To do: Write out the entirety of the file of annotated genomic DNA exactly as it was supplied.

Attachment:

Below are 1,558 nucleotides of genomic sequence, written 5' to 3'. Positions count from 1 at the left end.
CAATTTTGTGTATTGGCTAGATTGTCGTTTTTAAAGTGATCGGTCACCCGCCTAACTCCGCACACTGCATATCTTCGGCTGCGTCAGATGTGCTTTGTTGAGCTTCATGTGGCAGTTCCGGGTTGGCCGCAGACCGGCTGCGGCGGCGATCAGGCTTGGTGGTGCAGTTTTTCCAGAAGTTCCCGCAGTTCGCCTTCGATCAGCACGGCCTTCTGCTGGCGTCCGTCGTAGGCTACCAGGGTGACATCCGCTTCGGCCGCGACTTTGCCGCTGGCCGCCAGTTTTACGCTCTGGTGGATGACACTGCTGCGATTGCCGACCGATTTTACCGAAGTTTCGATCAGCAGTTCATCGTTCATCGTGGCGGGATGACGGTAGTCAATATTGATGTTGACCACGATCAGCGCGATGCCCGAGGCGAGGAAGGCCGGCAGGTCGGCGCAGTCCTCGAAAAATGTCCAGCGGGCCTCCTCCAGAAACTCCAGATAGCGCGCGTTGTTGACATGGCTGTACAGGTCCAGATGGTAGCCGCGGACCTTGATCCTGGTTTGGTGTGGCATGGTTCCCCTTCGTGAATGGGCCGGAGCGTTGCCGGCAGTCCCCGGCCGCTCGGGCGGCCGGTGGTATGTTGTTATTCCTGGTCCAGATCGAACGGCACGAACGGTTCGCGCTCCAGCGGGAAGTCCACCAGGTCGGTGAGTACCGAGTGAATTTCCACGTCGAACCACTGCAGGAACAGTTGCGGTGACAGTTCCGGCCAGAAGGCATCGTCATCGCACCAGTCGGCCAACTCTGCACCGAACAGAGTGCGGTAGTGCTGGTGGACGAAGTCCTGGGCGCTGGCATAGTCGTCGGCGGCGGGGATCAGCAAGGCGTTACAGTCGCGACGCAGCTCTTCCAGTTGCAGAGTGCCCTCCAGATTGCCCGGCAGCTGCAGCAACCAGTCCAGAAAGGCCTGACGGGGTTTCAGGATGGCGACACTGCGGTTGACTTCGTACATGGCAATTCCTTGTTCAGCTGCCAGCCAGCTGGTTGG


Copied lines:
Below are 1,558 nucleotides of genomic sequence, written 5' to 3'. Positions count from 1 at the left end.
CAATTTTGTGTATTGGCTAGATTGTCGTTTTTAAAGTGATCGGTCACCCGCCTAACTCCGCACACTGCATATCTTCGGCTGCGTCAGATGTGCTTTGTTGAGCTTCATGTGGCAGTTCCGGGTTGGCCGCAGACCGGCTGCGGCGGCGATCAGGCTTGGTGGTGCAGTTTTTCCAGAAGTTCCCGCAGTTCGCCTTCGATCAGCACGGCCTTCTGCTGGCGTCCGTCGTAGGCTACCAGGGTGACATCCGCTTCGGCCGCGACTTTGCCGCTGGCCGCCAGTTTTACGCTCTGGTGGATGACACTGCTGCGATTGCCGACCGATTTTACCGAAGTTTCGATCAGCAGTTCATCGTTCATCGTGGCGGGATGACGGTAGTCAATATTGATGTTGACCACGATCAGCGCGATGCCCGAGGCGAGGAAGGCCGGCAGGTCGGCGCAGTCCTCGAAAAATGTCCAGCGGGCCTCCTCCAGAAACTCCAGATAGCGCGCGTTGTTGACATGGCTGTACAGGTCCAGATGGTAGCCGCGGACCTTGATCCTGGTTTGGTGTGGCATGGTTCCCCTTCGTGAATGGGCCGGAGCGTTGCCGGCAGTCCCCGGCCGCTCGGGCGGCCGGTGGTATGTTGTTATTCCTGGTCCAGATCGAACGGCACGAACGGTTCGCGCTCCAGCGGGAAGTCCACCAGGTCGGTGAGTACCGAGTGAATTTCCACGTCGAACCACTGCAGGAACAGTTGCGGTGACAGTTCCGGCCAGAAGGCATCGTCATCGCACCAGTCGGCCAACTCTGCACCGAACAGAGTGCGGTAGTGCTGGTGGACGAAGTCCTGGGCGCTGGCATAGTCGTCGGCGGCGGGGATCAGCAAGGCGTTACAGTCGCGACGCAGCTCTTCCAGTTGCAGAGTGCCCTCCAGATTGCCCGGCAGCTGCAGCAACCAGTCCAGAAAGGCCTGACGGGGTTTCAGGATGGCGACACTGCGGTTGACTTCGTACATGGCAATTCCTTGTTCAGCTGCCAGCCAGCTGGTTGG